Shark Species

How Big Are Basking Sharks

Basking sharks are believed to be the second-largest species after the whale sharks. However, most sharks are giant-sized, and counting over 500 species is too difficult when you have such a large diversity of species. Even so, based on how big basking sharks are, we could determine whether or not they are the second-largest sharks.

The perception of sharks as giant-sized marine creatures stems from shark movies, not to mention their natural size. But as mentioned earlier, there are over 500 species, and they all come in different sizes and shapes.

A lot has been discussed already about the whale shark due to the fact that it is the largest of all species reaching a size of 60 feet or even longer than that. Check out how much the largest shark weight is?

What about the second-largest shark? Basking sharks are thought to be the second largest, but we still have to discover how big they are.

So, let’s cut to the chase and find out how large basking sharks are?

What is the size of basking sharks?

Sharks have different phases of life, and they grow in size as they get older. During its childhood, the basking shark measures between 4 and 6 feet in length, and in adulthood, it measures between 20 and 30 feet in length. However, it has been reported that basking sharks can reach a maximum length of more than 40 feet, making them the second-largest.

Take a closer look at what basking sharks eat, considering their size. 

As you now know the size of this species as well as the fact that it is the second largest in terms of length, you would certainly like to learn more about the basking shark. Continue to read below and find out about the fascinating shark species, the basking shark.

An overview of basking sharks

A basking shark can reach a length of 40 feet, making it one of the largest marine animals. They are also called the “elephant shark” because of the wide, flat snout. They have a long, brownish body with a white underbelly and two dorsal fins, both of which are positioned near the tail.

As a consequence of their extremely large size, with large gaping mouths and an uncanny resemblance to white sharks, they are thought to be dangerous and would devour humans if they found the opportunity. However, it’s not like that. Just like whale sharks, basking sharks are not aggressive despite their size and intimidating appearance and are harmless to swimmers.

Moreover, in contrast to great white sharks, they move slowly and do not evade boats if they see them approaching.

Besides, they have a much smaller throat, so even if you get into their mouths, the shark wouldn’t be able to swallow you.

There are only a few shark species that consume plankton for part of their diet; basking sharks are one of them. Basking sharks filter water by raking their gills around, filtering zooplankton, very small fish, and invertebrates with their mouths open as they swim forwards.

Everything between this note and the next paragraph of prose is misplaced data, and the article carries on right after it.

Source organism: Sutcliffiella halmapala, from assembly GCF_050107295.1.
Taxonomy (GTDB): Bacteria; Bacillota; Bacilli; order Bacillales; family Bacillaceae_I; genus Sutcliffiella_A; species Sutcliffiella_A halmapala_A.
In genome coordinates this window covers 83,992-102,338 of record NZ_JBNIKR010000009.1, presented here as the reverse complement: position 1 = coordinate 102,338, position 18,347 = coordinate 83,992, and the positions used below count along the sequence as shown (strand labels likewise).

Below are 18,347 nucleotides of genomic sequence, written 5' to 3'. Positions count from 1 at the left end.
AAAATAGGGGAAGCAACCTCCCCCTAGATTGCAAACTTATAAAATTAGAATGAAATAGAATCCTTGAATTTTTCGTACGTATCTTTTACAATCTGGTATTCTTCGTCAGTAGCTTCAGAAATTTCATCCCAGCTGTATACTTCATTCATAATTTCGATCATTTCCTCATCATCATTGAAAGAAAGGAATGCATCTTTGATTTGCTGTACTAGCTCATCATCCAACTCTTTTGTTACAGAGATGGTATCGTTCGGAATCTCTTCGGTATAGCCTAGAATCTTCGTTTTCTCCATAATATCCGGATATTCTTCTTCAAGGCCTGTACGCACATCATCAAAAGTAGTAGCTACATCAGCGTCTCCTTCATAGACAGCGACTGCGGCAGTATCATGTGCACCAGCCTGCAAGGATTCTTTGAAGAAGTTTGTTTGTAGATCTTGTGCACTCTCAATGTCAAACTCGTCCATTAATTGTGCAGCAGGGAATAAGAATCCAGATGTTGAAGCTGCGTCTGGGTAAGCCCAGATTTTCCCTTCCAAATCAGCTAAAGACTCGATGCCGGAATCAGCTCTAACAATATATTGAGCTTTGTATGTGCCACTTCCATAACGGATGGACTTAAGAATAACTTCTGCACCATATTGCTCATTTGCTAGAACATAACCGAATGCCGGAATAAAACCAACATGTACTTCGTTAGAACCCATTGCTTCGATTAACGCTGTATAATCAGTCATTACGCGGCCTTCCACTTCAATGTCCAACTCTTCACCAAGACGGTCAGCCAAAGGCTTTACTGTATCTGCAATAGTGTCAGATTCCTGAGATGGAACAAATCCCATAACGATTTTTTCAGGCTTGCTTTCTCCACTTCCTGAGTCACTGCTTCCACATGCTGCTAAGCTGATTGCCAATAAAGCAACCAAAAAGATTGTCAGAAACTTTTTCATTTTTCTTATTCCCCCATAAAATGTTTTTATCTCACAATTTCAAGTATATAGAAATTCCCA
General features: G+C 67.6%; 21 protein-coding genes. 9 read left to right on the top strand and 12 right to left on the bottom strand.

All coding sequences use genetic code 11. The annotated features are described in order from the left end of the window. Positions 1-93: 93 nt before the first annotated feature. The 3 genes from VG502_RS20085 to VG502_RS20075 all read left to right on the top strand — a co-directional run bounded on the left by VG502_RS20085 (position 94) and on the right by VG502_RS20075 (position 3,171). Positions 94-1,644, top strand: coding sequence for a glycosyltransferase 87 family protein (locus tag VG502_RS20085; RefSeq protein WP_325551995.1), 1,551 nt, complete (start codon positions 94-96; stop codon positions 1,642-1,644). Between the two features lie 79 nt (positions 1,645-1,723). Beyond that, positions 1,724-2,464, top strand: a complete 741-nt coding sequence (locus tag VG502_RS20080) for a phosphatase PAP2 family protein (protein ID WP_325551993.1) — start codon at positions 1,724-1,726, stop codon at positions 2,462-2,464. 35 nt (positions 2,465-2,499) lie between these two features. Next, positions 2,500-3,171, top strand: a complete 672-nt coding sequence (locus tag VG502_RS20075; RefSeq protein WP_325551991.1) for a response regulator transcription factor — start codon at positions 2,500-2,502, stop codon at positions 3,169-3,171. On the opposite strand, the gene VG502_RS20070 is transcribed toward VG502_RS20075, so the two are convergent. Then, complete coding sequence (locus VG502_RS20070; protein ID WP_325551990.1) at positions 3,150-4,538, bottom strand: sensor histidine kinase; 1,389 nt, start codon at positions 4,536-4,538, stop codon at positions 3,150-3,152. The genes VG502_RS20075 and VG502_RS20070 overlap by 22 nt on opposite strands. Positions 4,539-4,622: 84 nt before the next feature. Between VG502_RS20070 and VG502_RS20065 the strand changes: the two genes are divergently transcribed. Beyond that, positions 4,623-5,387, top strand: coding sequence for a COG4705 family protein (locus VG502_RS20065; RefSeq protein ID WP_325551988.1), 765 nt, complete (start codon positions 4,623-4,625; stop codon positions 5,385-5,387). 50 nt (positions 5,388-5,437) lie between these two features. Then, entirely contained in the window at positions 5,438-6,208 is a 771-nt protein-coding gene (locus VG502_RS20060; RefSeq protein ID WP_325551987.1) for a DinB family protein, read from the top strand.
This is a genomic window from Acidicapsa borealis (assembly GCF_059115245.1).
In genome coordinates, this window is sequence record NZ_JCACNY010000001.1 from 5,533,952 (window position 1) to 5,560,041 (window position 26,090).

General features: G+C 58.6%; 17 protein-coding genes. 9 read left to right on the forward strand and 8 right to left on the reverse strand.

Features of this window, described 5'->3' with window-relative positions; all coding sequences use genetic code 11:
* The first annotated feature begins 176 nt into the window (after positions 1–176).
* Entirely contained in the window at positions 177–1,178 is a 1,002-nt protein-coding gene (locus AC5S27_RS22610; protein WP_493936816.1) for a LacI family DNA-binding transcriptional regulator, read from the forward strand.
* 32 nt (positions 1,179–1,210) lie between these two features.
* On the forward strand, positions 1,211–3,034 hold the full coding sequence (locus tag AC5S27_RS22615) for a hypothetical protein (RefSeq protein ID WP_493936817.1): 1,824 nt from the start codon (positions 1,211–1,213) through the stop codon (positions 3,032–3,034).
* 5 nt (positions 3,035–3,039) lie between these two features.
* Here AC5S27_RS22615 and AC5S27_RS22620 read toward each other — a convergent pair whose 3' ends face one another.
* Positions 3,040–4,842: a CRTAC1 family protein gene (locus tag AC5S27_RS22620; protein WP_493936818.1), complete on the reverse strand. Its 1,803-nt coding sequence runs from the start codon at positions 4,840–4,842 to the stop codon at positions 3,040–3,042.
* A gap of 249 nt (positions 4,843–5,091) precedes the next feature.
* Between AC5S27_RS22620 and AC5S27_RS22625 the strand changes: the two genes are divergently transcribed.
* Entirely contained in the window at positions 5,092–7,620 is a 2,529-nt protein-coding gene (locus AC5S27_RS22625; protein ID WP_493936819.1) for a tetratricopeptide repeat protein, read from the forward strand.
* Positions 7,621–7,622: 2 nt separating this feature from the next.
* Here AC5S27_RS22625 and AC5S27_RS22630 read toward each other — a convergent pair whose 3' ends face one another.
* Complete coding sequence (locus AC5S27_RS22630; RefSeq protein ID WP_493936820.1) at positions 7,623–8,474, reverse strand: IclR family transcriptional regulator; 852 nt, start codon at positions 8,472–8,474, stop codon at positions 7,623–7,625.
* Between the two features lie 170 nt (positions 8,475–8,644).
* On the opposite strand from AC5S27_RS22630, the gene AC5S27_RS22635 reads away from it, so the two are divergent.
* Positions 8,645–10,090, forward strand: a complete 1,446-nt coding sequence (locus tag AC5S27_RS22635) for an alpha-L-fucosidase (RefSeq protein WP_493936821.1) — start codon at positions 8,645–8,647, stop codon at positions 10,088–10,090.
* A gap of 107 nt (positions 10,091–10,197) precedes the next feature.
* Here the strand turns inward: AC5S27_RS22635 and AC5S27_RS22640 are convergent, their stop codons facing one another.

Filter feeders, basking sharks have a mouth full of hundreds of small teeth. On the upper jaw, there are three to four rows of teeth, while six to seven rows are functional on the lower jaw.

Inhabiting the Atlantic and Pacific oceans, Basking sharks are often seen in the coastal areas of all world’s temperate oceans, and at times, they leap out of the water. Frequently visible at the surface, sharks follow the distribution of plankton in the water column and migrate seasonally.

As a result of overfishing and hunting of basking sharks for their fins, liver, meat, and oil, their population is declining so much so that the IUCN has declared the species endangered.

Are you aware that Basking sharks have massive livers that account for 25 percent of their body weight? Check out the more amazing facts here about sharks.

It is no secret that sharks are important to us, and if they go extinct, there will be total chaos, not only underwater but on the ground too.

Conclusion

We are always excited to see a new species of shark or fish in our waters, and basking sharks are no exception. They are easily spotted on the surface in search of plankton, and they are also one of the few species to be able to jump out of the water.

When it comes to size, we have seen that they are the second-largest species after the whale sharks, with an approximate length of 40 feet. Despite this, the basking shark is one of the few sharks that are not dangerous to humans. Check out the names of the dangerous species here.

Moving forward, sharks are amazing creatures living in the world long before us, the trees, and even the dinosaurs. It is crucial that you treat sharks with respect and not participate in anything that might lead to their extinction.

About the author

Talha